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Erin

I coddiwomple through life, guided by my love of nature and insatiable curiosity.

In Honor of…

National Squirrel Appreciation Day I present some of my favorite photos of these furry bundles of energy.

I have a few shots that deserve extra special attention, like this series I snapped in 2010 of a Golden-mantled Ground Squirrel squeezing into his hole in the high country of New Mexico (someone had been preparing for a long winter):

Or this one in Portland, Oregon back in 2012 who was clearly laughing at my attempt to photograph it:

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And my all time favorite, from Rocky Mountain National Park in 2010:

Crazy Squirrel (Callospermophilus lateralis)

Love them or despise them, you have to admit, they are characters!

High Flyers

As per usual, I spent a few hours on the beach yesterday afternoon. The beach was crowded with people attending the Treasure Island Kite Festival. It was a perfect day for it – warm, sunny, and breezy. The festival continues today and while the breeze is still present the temperatures have dropped and the sun is obscured by clouds which are due to drop rain any minute now.

While I enjoy the pretty colors and interesting designs, I confess I’ve never really been all that into kites. That said, I was mesmerized by the synchronized kite flying team.

Crooked One-eye

Came across these Atlantic Horseshoe Crab (Limulus polyphemus) exuviae (exoskeletal molts) after a big storm two weeks ago. Contrary to what the common name would have you believe, they are not crustaceans. They are more closely related to spiders than crabs.

In a great example of “if it ain’t broke, don’t fix it” horseshoe crabs haven’t changed much in the past 450 million years. Often referred to as a living fossil, the casual observer wouldn’t notice any difference between a modern one and it’s ancient relative.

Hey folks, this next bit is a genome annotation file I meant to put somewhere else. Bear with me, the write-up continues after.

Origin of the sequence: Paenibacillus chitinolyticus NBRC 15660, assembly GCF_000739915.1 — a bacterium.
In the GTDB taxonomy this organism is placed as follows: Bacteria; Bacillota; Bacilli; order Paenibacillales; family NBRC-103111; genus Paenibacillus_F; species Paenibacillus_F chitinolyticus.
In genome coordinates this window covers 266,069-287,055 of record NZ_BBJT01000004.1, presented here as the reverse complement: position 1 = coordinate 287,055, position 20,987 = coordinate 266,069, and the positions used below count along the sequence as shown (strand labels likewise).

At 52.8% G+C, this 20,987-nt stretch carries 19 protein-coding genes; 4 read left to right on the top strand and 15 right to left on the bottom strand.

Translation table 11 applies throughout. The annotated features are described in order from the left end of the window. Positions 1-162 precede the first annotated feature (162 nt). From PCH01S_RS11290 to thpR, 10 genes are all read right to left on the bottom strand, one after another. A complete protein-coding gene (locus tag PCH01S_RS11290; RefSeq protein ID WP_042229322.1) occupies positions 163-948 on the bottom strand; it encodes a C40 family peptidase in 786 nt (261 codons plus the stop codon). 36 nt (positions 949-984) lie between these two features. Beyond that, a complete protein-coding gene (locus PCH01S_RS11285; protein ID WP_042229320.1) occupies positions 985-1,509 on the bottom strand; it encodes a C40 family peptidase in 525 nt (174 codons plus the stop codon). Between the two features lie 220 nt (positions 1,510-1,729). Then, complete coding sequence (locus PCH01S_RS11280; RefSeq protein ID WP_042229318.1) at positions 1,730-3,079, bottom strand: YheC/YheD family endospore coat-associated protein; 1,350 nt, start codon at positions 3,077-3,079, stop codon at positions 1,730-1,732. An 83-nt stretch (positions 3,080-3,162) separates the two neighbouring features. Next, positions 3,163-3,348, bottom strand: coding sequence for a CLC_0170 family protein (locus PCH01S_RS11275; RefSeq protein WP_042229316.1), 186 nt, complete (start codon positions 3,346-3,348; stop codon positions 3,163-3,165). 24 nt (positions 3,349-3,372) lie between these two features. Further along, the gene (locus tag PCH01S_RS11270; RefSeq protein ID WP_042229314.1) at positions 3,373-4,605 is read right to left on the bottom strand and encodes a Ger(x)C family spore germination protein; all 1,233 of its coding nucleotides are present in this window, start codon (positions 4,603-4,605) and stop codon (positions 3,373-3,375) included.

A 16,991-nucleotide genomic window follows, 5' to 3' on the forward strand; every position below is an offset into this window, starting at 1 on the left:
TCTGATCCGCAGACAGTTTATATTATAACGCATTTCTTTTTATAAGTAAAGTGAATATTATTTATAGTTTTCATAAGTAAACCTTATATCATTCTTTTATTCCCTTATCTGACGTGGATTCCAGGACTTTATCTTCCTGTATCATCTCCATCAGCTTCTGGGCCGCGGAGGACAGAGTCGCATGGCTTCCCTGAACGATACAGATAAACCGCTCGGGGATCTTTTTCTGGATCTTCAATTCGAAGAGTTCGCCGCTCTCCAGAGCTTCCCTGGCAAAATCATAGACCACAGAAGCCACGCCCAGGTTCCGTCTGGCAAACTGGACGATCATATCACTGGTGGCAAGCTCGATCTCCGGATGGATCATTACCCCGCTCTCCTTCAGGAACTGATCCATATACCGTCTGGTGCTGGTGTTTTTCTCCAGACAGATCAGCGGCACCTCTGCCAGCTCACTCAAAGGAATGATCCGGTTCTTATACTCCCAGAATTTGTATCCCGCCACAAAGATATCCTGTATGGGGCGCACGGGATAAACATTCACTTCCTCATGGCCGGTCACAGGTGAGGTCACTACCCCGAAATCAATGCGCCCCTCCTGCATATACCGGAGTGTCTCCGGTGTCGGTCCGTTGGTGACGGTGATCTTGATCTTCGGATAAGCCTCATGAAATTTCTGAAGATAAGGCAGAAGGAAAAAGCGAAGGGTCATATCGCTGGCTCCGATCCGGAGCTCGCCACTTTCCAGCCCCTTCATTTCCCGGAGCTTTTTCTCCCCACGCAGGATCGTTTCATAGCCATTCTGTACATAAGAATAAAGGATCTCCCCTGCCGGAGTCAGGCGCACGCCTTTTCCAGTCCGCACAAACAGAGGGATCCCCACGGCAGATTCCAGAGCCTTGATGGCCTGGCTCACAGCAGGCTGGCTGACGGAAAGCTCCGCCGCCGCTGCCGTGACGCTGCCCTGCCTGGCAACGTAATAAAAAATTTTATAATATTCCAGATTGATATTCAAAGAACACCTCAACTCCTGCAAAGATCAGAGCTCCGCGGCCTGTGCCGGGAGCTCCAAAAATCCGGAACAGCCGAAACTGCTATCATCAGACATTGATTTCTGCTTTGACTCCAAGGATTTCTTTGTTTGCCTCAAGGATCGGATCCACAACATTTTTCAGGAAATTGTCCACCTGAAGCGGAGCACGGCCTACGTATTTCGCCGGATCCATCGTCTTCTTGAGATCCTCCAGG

Not surprisingly for a species with such a long record, they are key elements of their ecosystem: they are known as “walking museums” since their carapaces can host a range of organisms (algae, mollusks, barnacles, etc), their multitudes of eggs feed hordes of birds during spring migration, and the adults are a favored food of the threatened Loggerhead Sea Turtle.

Lastly, a bit about the scientific name (because I’m geeky like that – you’re welcome). Limulus is Latin for askew (though I can’t determine how it describes them) while Polyphemus is one of the Greek Cyclopes in Homer’s Odyssey (based on a mistaken belief that they only had on eye).

 

 

 

Serendipitous

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Pin Found in Corpus Christi, Texas September 2019

I stopped one afternoon this past summer to photograph a cool mural in Corpus Christi. The azure, geometrical depiction of waves was the lone bright spot in the entire run-down area. In other words, I wouldn’t have stopped there, alone, at night (if you know what I mean).

I walked around the derelict parking lot for about ten minutes snapping the pictures I wanted. On the return trip to my car I espied a small pink object. Ever curious, I reached over and picked it up. The message on the front of the pin brought a smile to my face. Why, yes, I do sometimes feel like I’m capable of magic (or at least capable of experiencing magical moments).

The pin may be a little rough around the edges, yet it retains a positive outlook. This pin and I have much in common!

Groin Groan

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Spotted at Johns Pass, Treasure Island, Florida January 2020

I snapped this photo because the usage of the word groin struck me as odd. Previously, I was only familiar with it anatomically. Turns out groin* has another, rather specialized meaning: beach training structure designed to interrupt the flow of sand. Don’t you just love the idea of training a beach? Sit. Stay. Good beach. As if!

It strikes me as odd, with all the traveling I’ve done and my two plus years of living coastally that this is the first time I’ve encountered this term. After doing my research, I still have a problem with this sign. Technically, a groin is shorter than a jetty and is constructed in a series to protect beachside property from erosion, while a jetty is built to protect a coastal inlet or channel.

Since this structure is on the south side of Johns Pass, helping to keep access to Boca Ciega Bay open to water traffic, it is therefore, a jetty and not a groin. Nevertheless, this sign gave me an opportunity to learn something new.

*Of course, the rest of the world uses a different spelling (which lessens confusion): groyne, from Latin for snout.